By Alex Stuart
On the occasion of Swiss artist Thomas Hirschhorn’s exhibition at Villa Stuck, Munich (running until 3rd February if you get the chance to go), let’s take a look at his oeuvre. Hirschhorn choice to become an artist derived from his feeling of political responsibility; an ambition to create universal, inclusive artworks that expressed his communist views. He rejected art he found to be too formalist and the creation of art for art’s sake. This resulted in apocalyptic, sprawling installations, which are large-scale and fully immersive.
For example, in his current show ’Never Give up the Spot', visitors can sit amongst the ruins and engage with the computers, books, printer and other interactive materials provided. Coined the ‘Anti-Museum’, this engagement represents the rise of a non-hierarchical culture out of the ruins he created out of household debris. It also demonstrates Hirschhorn’s distaste towards art that mystifies and intimidates the viewer.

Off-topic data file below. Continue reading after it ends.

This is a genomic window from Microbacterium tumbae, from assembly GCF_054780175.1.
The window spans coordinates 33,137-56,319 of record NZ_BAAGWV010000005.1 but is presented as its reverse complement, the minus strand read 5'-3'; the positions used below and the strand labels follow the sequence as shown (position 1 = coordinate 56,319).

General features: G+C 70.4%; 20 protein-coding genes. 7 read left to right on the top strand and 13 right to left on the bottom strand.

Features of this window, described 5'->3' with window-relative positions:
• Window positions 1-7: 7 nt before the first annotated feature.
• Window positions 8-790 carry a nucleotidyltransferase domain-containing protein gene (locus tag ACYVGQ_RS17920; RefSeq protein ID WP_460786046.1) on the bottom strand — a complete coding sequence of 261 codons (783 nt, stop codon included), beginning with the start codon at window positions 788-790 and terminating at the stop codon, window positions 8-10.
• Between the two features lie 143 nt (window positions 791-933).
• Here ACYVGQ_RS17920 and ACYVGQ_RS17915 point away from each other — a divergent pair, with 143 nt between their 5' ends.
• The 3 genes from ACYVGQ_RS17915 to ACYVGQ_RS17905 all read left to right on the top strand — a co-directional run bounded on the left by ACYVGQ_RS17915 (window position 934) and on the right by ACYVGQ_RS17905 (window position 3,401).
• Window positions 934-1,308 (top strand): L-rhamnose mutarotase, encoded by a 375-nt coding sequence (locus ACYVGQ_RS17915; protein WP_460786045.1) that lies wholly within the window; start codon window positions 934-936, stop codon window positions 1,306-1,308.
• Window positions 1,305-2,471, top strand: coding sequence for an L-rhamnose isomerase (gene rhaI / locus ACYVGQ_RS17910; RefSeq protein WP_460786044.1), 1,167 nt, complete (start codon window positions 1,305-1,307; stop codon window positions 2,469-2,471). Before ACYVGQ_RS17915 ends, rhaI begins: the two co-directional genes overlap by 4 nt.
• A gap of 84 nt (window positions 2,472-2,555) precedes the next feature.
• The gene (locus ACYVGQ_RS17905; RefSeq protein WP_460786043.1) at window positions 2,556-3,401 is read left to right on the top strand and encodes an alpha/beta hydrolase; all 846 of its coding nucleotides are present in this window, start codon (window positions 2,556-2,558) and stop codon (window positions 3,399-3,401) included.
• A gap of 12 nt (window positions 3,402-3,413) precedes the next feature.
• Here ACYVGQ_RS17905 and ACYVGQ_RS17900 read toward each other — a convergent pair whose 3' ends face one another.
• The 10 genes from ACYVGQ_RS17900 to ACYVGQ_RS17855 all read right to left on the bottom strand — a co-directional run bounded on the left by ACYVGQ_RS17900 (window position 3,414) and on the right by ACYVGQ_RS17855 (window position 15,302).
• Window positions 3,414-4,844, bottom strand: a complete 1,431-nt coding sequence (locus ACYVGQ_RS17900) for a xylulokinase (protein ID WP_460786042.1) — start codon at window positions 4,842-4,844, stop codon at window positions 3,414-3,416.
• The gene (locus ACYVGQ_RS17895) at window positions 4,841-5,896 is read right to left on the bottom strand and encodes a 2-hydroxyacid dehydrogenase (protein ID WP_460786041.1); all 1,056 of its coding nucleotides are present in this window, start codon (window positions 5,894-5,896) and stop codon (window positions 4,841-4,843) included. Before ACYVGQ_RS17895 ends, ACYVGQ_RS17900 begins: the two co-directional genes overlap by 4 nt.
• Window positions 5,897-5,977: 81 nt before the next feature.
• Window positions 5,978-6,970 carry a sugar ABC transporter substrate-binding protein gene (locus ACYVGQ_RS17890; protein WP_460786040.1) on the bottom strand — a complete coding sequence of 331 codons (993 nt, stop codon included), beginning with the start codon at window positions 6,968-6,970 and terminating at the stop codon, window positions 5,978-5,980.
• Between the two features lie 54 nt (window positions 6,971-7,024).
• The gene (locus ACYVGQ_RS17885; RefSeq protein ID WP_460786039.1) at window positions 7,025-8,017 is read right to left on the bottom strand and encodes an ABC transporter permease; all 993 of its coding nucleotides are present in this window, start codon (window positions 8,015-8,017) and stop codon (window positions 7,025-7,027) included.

Ever felt completely alienated by some bizarre piece of modern art? You’re not alone! Here are two mini-documentaries about his installation exhibitions in the Bronx, New York and at the Palais de Tokyo, Paris, during which Hirschhorn was present throughout, talking to visitors, reading aloud and giving interviews. As he says in the film: “Flamme Éternelle is based on presence and production, so I’ve been present every day, and I’ve been producing every day."